Leaning across the spotless coffee table in his office that overlooks a leafy street, The Donor lays his cards bare: “We support risks. For us, and our money, failure is not a deterrent. But Indians, corporates or individuals, haven’t quite fathomed the art of giving.” He should know. A grant-maker from one of the top foreign non-governmental organisations (NGOs) that pump in money in India and abroad, The Donor avers that unless and until the corporate sector and the high networth individuals (HNIs) move out of their corporate social responsibility (CSR) comfort zones, civil society activity in India will have to depend on foreign funds.
Well, tell that to Prime Minister Manmohan Singh, these days really wary of the “foreign hand that feeds dissent” against some of the key projects.
Fact & Fission
The spectre of “foreign hand”, an omnipresent, engaging shadow in Indian politics since the 1960s, was raised afresh last week when the generally soft-spoken Dr Singh put the heebie-jeebies into India’s bustling civil society sector through some casual remarks.
In one of his rare interviews, he told the US-based Science magazine that rich NGOs from the US and Scandinavian nations were behind the protests that are stalling the setting up of two more reactors at the nuclear power plant in Kudankulam, Tamil Nadu.
“They are not fully appreciative of the development challenges that our country faces,” he said. “But we are a democracy, we are not like China,” the PM added for good measure. The official machinery took the cue, and Foreign Contribution Regulatory Act (FCRA) licences of four NGOs active in the Kudankulam area were promptly revoked. This raised fresh fears of a crackdown on NGOs that refuse to toe the government line.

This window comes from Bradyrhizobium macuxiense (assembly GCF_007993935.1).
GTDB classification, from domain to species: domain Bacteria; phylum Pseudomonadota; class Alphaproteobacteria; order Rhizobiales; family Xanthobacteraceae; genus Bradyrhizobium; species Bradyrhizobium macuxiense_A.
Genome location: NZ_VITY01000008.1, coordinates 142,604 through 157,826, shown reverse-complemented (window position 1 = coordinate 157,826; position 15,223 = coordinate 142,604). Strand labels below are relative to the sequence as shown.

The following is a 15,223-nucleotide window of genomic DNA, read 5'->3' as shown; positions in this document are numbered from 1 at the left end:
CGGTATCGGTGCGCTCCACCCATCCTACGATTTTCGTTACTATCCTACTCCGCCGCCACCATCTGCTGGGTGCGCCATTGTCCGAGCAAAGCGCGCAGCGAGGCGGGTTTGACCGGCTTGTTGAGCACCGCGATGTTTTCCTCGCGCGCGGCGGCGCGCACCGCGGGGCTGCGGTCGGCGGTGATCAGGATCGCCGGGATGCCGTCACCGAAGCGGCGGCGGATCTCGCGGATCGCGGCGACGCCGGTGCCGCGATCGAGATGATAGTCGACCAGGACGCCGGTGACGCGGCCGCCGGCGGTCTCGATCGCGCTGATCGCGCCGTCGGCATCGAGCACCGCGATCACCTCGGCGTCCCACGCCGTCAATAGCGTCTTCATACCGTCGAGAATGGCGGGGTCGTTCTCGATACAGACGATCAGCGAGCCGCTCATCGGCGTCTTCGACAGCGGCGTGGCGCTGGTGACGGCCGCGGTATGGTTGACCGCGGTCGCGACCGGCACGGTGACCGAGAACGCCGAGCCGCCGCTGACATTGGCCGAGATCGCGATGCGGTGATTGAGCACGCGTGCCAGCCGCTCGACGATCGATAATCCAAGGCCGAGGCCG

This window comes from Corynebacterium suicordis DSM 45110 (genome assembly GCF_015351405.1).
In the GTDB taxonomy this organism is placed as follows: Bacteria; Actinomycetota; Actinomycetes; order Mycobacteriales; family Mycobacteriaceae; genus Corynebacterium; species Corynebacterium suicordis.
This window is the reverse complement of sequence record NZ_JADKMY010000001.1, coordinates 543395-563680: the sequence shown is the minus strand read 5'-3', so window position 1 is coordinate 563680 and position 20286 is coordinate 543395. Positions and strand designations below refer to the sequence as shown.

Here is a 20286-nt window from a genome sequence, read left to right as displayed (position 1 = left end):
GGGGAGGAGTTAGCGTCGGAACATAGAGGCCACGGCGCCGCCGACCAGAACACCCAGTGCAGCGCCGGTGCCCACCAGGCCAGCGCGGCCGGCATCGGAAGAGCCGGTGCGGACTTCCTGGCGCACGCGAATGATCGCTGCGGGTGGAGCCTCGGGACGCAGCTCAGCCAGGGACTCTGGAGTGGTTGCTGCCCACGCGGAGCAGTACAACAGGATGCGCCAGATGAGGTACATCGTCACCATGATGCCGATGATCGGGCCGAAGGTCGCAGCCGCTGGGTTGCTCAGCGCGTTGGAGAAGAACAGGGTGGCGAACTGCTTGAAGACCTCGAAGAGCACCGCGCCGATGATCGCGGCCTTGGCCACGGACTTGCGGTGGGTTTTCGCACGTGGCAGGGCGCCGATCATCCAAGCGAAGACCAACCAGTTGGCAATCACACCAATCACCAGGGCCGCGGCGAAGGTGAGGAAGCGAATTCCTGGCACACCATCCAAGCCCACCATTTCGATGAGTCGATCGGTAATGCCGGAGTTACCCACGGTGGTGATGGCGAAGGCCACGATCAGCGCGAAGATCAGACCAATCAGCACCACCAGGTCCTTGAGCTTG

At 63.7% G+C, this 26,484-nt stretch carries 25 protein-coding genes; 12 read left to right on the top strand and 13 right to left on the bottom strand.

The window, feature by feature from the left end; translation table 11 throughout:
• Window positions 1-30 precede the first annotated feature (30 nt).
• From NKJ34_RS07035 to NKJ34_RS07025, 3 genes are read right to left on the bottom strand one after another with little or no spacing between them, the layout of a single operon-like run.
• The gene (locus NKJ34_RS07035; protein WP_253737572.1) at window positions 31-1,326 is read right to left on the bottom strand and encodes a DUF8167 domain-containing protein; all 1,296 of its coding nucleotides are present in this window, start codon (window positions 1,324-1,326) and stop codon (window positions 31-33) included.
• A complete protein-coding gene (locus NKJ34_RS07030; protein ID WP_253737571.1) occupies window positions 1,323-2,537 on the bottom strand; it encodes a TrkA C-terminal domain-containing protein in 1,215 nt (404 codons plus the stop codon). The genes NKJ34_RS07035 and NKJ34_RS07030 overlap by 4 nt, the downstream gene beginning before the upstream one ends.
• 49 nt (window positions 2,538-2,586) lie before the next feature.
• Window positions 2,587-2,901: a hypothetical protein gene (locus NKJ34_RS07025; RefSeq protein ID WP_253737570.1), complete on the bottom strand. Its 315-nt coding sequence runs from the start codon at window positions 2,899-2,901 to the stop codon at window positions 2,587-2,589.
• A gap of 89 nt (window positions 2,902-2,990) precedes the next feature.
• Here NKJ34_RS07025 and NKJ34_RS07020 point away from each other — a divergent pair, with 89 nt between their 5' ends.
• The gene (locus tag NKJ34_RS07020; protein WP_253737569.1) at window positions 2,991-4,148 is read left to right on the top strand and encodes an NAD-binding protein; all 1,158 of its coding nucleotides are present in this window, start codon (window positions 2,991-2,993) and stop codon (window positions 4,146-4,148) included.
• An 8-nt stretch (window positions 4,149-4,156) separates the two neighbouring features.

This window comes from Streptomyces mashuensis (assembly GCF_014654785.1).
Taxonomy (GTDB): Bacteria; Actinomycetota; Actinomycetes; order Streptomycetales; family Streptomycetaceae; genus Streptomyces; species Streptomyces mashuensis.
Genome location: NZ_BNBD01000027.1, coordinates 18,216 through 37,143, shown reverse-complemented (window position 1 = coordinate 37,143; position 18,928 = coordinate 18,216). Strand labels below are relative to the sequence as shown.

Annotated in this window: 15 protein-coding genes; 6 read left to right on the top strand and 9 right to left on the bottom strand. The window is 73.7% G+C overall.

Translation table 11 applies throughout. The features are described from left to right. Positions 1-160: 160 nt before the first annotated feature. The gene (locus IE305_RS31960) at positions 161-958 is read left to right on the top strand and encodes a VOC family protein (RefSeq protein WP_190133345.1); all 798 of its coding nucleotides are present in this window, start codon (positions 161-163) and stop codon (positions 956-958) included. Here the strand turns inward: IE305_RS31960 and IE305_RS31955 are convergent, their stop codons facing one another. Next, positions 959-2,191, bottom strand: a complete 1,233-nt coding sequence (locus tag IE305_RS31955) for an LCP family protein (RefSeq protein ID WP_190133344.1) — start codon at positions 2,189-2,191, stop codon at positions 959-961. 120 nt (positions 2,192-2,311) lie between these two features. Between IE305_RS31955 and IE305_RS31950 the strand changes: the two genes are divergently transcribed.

As for the US, White House was quite unequivocal. “We are supportive as a government of India’s investment in civil nuclear power… Our NGO support goes for development and it goes for democracy programmes,” State Department spokesperson Victoria Nuland said on Thursday. The debate in India, as it stands, is on just how kosher the dollars are.
It’s ironical that Kudankulam, a sleepy fishing-village with a population of around 11,000, should find itself in the middle of a raging global debate on the future and safety of nuclear energy. For starters, it is also one of India’s petri dishes for wind energy projects, with a handful of wind turbines dotting even the nuclear plant compound.
To be fair, the village has been on the boil since 1988 when Samathuva Samudaya Iyakkam (Social Equality Movement) got people from three districts, Tirunelveli, Kanyakumari and Tuticorin, to come together for a massive rally against the nuclear plant. But that was against the diversion of water from the local Pechiparai Dam, the only source of water in this arid landscape, to the nuclear plant.
Today, it’s the safety concerns that have the locals up in arms, safety of human lives, as well as their livelihood, the marine life, with the recent Fukushima disaster in Japan upping the fear quotient further.
We the People?
Well, the government of India wouldn’t buy that. It believes unsuspecting locals are being led on the Singur-Nandigram path by foreign hands with ideological, often ulterior, motives. It wants Indian civil society to behave, and not be carried away by the prejudices of those far-removed, and far more secure.
Yet, this forms an important component since most of that aid are not tied grants, unlike what corporates or HNIs give. That helps NGOs to prioritise work that suits local necessities, than cast a wider net on larger social goals with little local impact.